Dropping members of cabinet into their new posts without any real induction process is like allowing the most popular passengers to fly the jumbo jet, says Enda O’Coineen
WHEN someone starts a new job involving massive budgets and huge numbers of personnel, they are given training and brought up to speed on what the work entails.
Unless, that is, they are elected to the Government. Indeed education and policy, scarcely got a mention in the recent election — not least lifelong learning and the radical reform necessary.
Surely there is no more important business than the one which oversees matters that impacts on all our lives and the future prosperity of the country.
Yet there is no special training for ministers once they are given their portfolios. All they get is a briefing over a few hours from their new officials on the current issues of the day and they are then expected to get on with the task in hand.
It’s the equivalent of putting the most popular passengers upfront to pilot an airliner.
I believe that new ministers in the next Government should be sent back to the classroom before taking up their posts. They need to grasp the enormity of their ministerial brief and start to develop the skillset needed to implement the strategies they were mandated to do.
Many Government departments involve very complex and often technical issues. The ministers will, of course, have the support of senior civil servants with in-depth knowledge of the issues involved. But ministers have to understand and be able to act on these issues as quickly as possible, lest they become ‘captured’ by their departments, which has happened all too often in political life.
The next batch of ministers may be very astute or politically ‘cute’ in many ways but the reality is that many of them will have had little or no experience of management during their working lives.
Running a successful political clinic and re-election campaign is not the same as running a multi-billion euro department of government.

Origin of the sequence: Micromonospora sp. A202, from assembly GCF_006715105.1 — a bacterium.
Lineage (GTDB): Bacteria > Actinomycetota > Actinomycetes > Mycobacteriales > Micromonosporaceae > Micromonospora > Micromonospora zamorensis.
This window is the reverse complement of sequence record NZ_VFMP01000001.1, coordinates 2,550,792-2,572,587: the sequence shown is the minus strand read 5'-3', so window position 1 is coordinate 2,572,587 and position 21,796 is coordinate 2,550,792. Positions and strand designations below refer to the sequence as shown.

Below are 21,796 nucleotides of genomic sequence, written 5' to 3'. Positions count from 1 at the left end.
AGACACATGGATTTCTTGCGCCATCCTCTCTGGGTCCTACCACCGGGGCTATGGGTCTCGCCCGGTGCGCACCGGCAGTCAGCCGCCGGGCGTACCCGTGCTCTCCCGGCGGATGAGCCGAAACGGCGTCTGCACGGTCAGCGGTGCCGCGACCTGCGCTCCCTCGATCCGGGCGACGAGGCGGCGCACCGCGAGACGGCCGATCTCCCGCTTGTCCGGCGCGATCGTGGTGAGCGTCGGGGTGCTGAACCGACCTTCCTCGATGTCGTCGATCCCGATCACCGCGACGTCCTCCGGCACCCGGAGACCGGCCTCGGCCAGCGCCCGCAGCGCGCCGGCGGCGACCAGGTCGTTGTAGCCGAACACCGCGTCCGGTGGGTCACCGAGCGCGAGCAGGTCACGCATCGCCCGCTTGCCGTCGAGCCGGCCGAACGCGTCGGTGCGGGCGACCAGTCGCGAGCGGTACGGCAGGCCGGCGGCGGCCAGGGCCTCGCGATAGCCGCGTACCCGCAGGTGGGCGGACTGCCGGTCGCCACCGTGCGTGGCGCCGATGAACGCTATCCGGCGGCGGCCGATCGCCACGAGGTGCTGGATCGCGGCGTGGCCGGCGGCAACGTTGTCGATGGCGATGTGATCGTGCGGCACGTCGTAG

For some new Cabinet ministers and ministers of state it will be a whole new world where they have to know everything from how to get legislation through the Oireachtas, build relationships with civil servants and fellow ministers with often competing demands, and keep up to date with developments on a multitude of fronts.
With proper training and mentoring through an induction course that could be conducted over, say, a period of two weeks, by experts from within the public service and from the world of business, they can become effective members of the Cabinet much sooner.
This notion of professional development and training for ministers is a world away from the view that the only training a successful politician needs is how to handle the media and how to look good in front of the camera.
Historically, it has taken ministers, especially those who are new to Cabinet responsibilities , time to settle into their portfolios. What I am suggesting could see all those at a heart of the next administration ‘firing on all cylinders’ sooner, which can only help to raise the performance of the government.
It’s not just the new ministers who need training, but also the special advisers who are often more powerful than the general public realises. They are the eyes and ears of their minister; they act as a conduit between the minister and officials; and are often the gatekeepers who can block or allow ministerial access to individuals or organisations.
Because they are unelected and come from very divergent backgrounds, the special advisers have particular training needs and responsibilities both to their ministers and to the general public.
But we also need our politicians to look beyond the next election to the major issues facing the country into the future where technological changes will transform our world and ricochet around every aspect of our lives.
It goes without saying that the fundamentals of Ireland’s future lie in education — however, not its present form. It needs to be totally reinvented. We are training and developing young people for 20th century jobs, many of which do not exist in the 21st century.
The speed and nature of changes in work are so rapid that ‘Lifelong Learning’ needs to be institutionalised. Many of the jobs that our current crop of secondary school students will fit into when they leave college do not even exist at present. Half of the current jobs in IT, for example, did not even exist five years ago.
The culture of entrepreneurship, intrapreneurship, change, ongoing development and disruptive thinking should be woven into the DNA of every student from primary school level. And it needs to imbue ministers in the next government who should be better prepared for what lies ahead than the outgoing Government was.
A new approach and attitude towards a belief in Lifelong Learning and in re-inventing education could be the new quiet revolution for the next 100 years. It needs to start at the top.
Enda O’Coineen is an independent candidate for Seanad Éireann in the NUI constituency.
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